Dark spreadwing

Fauna and Flora

Dark spreadwing (photo credit : CCIN)

Biology / ecology

The Dark spreadwing (Lestes macrostigma) is a dragonfly belonging to the Lestidae family of which it is one of the largest representatives in France. This dragonfly with a thin and robust body is blue. It is distinguished by its “pterostigmas”, dark cells on the upper wings. As its name suggests, these pterostigmas are long until covering 4 cells, which differentiates it from other neighboring species.

This species is known in France on the Atlantic and Mediterranean coasts as well as that of Corsica. In the LIFE territories, the Dark spreadwing is generally located on old salt marshes. These marshes have retained the initial forms (shallow basin, flat, relief of bunds, clay bottom) from their salt past.

The laying occurs mainly in the stems of Bulrush (Bolboschoenus maritimus) and occasionally of Sea rush (Juncus maritimus). The Bulrush is salt tolerant in the substrate. Most of the sites are supplied with rainwater, the impluvium operation guaranteeing desalination in winter and a dry season, late enough to allow the emergence of adults from mid-May to the end of June. The larvae therefore mainly frequent these temporary brackish water environments, the salinity of which increases as summer evaporation takes place. This young lady is very rarely encountered in fresh water.

In France, its flight period extends from May to August.

The Dark spreadwing is a carnivorous predator. Whether during the larval or adult phase, its diet consists mainly of insects.

Dark spreadwing (photo credit : CCIN)


Protection and conservation status

Although the Dark spreadwing is not protected in France, nor registered in the Habitats, Fauna, Flora directive, it is nonetheless a species with strong heritage value.

The species is included in the European Red List of Threatened Species where it is classified as “Vulnerable”.

The species is also included on the red list of threatened species in France where it is classified as “Endangered”.

The Dark spreadwing is also one of the species listed in the National Action Plan for Odonates (PNAO).

Distribution and status of populations on Natura 2000 sites

In the Pays-de-la-Loire region, the largest population is today observed on the Île de Noirmoutier. A study carried out in 2019 as part of LIFE Sallina, showed the presence of only 5 stations. The two main stations are located on the National Natural Reserve of the Müllemboug Marshes and the Oudinières marsh, two sites subject to conservation measures. In 2019, nearly 1,500 individuals were counted.

In the Marais Breton, this Dark spreadwing is currently known only in the commune of La Barre-de-Monts with 300 individuals observed in 2011. Currently on the Marais Breton, the situation is described as stable to decreasing.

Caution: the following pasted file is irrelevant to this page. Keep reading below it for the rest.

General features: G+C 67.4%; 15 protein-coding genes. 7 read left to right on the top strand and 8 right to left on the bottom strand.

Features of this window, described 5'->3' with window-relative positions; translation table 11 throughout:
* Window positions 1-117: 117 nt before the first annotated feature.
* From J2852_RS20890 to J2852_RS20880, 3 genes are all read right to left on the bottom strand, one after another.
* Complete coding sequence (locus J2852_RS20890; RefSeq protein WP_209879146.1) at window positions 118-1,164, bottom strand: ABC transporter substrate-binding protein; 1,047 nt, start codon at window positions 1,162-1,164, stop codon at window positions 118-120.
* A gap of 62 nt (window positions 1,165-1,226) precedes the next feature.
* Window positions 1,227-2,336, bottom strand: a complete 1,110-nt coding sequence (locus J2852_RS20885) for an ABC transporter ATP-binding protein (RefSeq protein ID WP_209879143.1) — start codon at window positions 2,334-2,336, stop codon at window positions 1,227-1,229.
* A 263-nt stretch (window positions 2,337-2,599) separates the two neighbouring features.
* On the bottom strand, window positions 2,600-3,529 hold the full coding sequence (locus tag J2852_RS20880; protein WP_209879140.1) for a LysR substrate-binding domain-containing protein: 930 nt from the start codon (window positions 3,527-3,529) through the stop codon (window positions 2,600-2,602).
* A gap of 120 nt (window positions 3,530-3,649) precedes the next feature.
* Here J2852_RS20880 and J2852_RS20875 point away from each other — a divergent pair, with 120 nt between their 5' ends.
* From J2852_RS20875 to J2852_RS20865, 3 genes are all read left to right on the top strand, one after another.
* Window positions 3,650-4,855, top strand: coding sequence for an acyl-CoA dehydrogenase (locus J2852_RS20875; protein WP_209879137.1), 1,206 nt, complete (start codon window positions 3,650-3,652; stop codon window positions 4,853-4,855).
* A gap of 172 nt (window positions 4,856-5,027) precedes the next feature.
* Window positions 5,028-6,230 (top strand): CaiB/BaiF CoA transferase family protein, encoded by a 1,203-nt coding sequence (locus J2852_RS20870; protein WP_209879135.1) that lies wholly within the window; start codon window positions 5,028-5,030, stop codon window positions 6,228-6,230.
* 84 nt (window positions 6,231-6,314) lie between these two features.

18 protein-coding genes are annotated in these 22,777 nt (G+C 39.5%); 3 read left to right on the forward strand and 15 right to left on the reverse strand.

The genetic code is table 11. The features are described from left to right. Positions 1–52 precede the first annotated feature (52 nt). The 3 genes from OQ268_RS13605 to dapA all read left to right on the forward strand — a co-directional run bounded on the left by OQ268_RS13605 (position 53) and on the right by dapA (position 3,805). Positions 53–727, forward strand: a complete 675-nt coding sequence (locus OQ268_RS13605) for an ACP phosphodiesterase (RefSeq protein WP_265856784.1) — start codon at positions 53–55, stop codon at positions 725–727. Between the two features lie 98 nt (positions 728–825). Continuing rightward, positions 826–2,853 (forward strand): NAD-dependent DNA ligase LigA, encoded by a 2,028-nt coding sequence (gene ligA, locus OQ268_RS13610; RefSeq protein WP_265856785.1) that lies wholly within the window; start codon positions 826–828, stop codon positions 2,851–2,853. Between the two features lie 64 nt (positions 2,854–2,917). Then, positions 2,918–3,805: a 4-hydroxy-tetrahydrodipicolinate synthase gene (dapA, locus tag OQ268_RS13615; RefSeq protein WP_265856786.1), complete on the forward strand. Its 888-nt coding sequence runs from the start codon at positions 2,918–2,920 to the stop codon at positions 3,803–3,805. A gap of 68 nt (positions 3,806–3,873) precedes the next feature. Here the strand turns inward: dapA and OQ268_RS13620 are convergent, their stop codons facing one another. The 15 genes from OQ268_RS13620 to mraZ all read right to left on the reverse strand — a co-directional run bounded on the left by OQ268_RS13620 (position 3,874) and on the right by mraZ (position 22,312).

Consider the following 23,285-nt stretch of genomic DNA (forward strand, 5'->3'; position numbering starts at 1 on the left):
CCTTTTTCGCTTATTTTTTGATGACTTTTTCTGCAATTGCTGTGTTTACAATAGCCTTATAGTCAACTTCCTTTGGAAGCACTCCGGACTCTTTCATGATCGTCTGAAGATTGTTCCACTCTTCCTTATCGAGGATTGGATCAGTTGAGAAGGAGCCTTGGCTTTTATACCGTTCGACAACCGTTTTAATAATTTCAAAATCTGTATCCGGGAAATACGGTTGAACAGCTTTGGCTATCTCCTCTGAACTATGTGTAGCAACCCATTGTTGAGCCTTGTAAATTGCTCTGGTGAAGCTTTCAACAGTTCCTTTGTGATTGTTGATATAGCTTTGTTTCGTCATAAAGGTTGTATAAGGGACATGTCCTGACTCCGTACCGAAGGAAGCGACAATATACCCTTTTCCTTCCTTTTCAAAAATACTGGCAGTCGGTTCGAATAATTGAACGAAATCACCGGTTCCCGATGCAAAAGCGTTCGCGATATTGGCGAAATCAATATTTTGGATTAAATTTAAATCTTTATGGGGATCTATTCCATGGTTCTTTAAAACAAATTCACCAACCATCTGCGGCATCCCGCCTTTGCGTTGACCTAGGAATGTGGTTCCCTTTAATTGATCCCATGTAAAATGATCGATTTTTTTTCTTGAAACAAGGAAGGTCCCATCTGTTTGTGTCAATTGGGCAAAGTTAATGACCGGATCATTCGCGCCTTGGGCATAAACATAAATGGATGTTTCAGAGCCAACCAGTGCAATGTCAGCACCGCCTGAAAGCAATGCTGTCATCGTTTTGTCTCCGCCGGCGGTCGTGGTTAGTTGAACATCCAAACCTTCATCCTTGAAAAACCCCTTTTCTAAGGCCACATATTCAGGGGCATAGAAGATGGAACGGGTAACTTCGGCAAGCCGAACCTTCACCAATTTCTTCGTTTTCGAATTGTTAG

In Loire-Atlantique, the last observation of the species dates back to 2007 on the salt marshes sector from Careil-Mouzac to Guérande. It has not been observed since, despite research conducted in 2019 as part of the LIFE Sallina study on the belt ditches.

Conservation objectives / threats / actions planned in LIFE

The Dark spreadwing with great stigmas is greatly threatened by the disappearance of its habitat. For the scirpaies developed on old abandoned salt works, a brutal re-connection with the salt network is unfavorable both for the plant and for the larvae of the Dark spreadwing. Similarly, the passage into fresh water is not suitable for the species. Optimal salinity conditions are therefore difficult to find. There are other threats to the species, such as overgrazing, which is causing the scirpae to decline, or the proliferation of invasive alien species and the use of pesticides.

Several actions are planned in LIFE in order to improve knowledge of the species and the environment in which it is subservient. The first is a knowledge improvement study that will aim to map and characterize the scirpaies on the island of Noirmoutier. This study will also consist in remaking an inventory of the workforce of Leste on the island. The recommendations from this study could be transposed to other territories where the environment is still present in order to encourage their recolonization by the species.

At the same time, the Community of Communes of Noirmoutier Island will also monitor Dark spreadwing and Odonatas in general on all of the LIFE pilot sites on Île de Noirmoutier. All of this work will ultimately improve the state of knowledge on the living conditions of Dark spreadwing in order to promote conservation actions for the species.